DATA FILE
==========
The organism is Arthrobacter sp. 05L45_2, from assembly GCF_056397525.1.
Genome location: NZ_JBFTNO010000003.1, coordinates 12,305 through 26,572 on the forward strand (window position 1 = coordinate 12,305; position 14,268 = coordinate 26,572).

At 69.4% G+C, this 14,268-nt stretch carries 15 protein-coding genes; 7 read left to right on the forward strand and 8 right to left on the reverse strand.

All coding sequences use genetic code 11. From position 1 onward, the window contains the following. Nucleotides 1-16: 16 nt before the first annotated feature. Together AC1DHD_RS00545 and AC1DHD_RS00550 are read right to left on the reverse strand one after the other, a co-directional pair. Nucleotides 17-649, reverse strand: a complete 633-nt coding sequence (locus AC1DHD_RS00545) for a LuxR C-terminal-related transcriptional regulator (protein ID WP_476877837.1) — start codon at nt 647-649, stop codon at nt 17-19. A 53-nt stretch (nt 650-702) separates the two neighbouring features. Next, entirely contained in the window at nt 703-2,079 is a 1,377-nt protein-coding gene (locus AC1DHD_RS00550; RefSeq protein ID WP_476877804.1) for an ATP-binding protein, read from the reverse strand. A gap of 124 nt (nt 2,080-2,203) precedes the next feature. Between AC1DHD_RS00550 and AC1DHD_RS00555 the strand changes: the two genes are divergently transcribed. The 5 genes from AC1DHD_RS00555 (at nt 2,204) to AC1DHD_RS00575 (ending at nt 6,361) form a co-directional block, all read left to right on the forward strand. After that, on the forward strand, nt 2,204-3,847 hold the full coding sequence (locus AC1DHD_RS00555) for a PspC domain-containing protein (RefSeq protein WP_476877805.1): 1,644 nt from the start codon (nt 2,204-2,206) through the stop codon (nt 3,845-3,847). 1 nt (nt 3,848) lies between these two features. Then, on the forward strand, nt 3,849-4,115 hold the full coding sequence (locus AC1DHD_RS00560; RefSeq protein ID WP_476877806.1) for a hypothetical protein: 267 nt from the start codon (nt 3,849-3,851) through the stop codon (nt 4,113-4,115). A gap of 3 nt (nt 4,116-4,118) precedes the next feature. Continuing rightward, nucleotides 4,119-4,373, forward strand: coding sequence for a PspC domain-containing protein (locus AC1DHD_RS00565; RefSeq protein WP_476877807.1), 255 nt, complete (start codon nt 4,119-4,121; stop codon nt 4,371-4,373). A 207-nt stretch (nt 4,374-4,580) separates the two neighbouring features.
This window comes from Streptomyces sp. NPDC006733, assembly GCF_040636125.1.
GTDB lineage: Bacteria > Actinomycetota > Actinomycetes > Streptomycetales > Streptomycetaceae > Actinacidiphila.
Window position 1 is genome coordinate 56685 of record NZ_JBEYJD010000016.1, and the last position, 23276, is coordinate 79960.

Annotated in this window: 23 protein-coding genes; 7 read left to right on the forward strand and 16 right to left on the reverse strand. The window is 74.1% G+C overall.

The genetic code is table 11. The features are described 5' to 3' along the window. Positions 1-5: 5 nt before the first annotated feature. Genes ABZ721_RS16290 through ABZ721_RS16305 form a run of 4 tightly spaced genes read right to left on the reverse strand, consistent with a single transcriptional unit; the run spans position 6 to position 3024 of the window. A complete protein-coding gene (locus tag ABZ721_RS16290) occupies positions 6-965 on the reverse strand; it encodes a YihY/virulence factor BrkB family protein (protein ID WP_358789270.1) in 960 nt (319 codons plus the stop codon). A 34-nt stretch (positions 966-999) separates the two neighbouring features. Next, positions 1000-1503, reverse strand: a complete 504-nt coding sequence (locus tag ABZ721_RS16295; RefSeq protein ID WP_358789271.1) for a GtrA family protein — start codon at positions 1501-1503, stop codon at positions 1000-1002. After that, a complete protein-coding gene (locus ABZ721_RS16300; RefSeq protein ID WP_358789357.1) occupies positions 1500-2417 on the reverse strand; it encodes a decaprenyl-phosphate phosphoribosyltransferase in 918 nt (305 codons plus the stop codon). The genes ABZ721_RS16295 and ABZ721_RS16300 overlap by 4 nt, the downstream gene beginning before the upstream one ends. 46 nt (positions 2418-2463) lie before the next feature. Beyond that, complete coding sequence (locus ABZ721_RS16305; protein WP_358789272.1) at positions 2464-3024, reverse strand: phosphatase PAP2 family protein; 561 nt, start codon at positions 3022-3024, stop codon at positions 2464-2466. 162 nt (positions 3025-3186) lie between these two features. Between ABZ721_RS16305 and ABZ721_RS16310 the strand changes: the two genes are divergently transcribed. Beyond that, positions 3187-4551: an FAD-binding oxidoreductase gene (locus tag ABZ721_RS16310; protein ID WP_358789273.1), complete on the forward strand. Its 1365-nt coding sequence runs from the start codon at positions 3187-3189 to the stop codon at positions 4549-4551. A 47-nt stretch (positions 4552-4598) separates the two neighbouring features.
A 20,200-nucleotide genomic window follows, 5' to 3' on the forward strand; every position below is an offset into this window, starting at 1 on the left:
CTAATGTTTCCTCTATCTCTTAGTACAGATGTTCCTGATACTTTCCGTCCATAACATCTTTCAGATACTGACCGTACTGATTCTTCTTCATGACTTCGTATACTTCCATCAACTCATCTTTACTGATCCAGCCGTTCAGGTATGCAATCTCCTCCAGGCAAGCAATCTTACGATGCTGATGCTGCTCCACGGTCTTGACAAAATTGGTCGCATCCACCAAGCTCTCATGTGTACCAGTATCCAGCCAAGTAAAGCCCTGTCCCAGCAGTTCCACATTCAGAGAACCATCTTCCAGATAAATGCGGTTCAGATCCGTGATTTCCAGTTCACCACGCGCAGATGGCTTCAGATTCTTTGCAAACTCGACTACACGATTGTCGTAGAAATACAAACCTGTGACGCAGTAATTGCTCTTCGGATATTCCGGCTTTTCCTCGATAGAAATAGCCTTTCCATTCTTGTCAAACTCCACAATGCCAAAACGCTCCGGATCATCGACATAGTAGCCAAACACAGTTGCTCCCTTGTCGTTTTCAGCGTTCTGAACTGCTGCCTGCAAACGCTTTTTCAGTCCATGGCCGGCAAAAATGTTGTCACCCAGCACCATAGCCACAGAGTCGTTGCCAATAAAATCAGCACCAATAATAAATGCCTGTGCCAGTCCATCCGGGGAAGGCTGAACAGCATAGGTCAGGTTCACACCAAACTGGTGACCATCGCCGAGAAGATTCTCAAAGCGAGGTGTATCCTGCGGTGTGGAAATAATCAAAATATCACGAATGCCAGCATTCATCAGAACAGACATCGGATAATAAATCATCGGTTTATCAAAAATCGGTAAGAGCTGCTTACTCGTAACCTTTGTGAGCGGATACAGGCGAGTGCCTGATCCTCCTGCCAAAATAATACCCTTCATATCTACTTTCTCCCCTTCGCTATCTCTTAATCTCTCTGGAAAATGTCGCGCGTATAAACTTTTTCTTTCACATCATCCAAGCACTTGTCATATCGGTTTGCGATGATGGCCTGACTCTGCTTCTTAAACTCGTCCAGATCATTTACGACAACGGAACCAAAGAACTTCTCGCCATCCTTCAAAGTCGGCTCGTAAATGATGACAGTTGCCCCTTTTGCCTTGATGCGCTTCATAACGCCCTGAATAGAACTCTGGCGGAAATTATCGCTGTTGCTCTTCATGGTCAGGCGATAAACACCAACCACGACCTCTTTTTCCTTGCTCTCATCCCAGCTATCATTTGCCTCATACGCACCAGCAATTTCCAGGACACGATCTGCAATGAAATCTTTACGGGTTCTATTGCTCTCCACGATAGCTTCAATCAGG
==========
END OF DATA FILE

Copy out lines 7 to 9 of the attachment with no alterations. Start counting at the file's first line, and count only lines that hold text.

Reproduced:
Window position 1 is genome coordinate 56685 of record NZ_JBEYJD010000016.1, and the last position, 23276, is coordinate 79960.

Annotated in this window: 23 protein-coding genes; 7 read left to right on the forward strand and 16 right to left on the reverse strand. The window is 74.1% G+C overall.

The genetic code is table 11. The features are described 5' to 3' along the window. Positions 1-5: 5 nt before the first annotated feature. Genes ABZ721_RS16290 through ABZ721_RS16305 form a run of 4 tightly spaced genes read right to left on the reverse strand, consistent with a single transcriptional unit; the run spans position 6 to position 3024 of the window. A complete protein-coding gene (locus tag ABZ721_RS16290) occupies positions 6-965 on the reverse strand; it encodes a YihY/virulence factor BrkB family protein (protein ID WP_358789270.1) in 960 nt (319 codons plus the stop codon). A 34-nt stretch (positions 966-999) separates the two neighbouring features. Next, positions 1000-1503, reverse strand: a complete 504-nt coding sequence (locus tag ABZ721_RS16295; RefSeq protein ID WP_358789271.1) for a GtrA family protein — start codon at positions 1501-1503, stop codon at positions 1000-1002. After that, a complete protein-coding gene (locus ABZ721_RS16300; RefSeq protein ID WP_358789357.1) occupies positions 1500-2417 on the reverse strand; it encodes a decaprenyl-phosphate phosphoribosyltransferase in 918 nt (305 codons plus the stop codon). The genes ABZ721_RS16295 and ABZ721_RS16300 overlap by 4 nt, the downstream gene beginning before the upstream one ends. 46 nt (positions 2418-2463) lie before the next feature. Beyond that, complete coding sequence (locus ABZ721_RS16305; protein WP_358789272.1) at positions 2464-3024, reverse strand: phosphatase PAP2 family protein; 561 nt, start codon at positions 3022-3024, stop codon at positions 2464-2466. 162 nt (positions 3025-3186) lie between these two features. Between ABZ721_RS16305 and ABZ721_RS16310 the strand changes: the two genes are divergently transcribed. Beyond that, positions 3187-4551: an FAD-binding oxidoreductase gene (locus tag ABZ721_RS16310; protein ID WP_358789273.1), complete on the forward strand. Its 1365-nt coding sequence runs from the start codon at positions 3187-3189 to the stop codon at positions 4549-4551. A 47-nt stretch (positions 4552-4598) separates the two neighbouring features.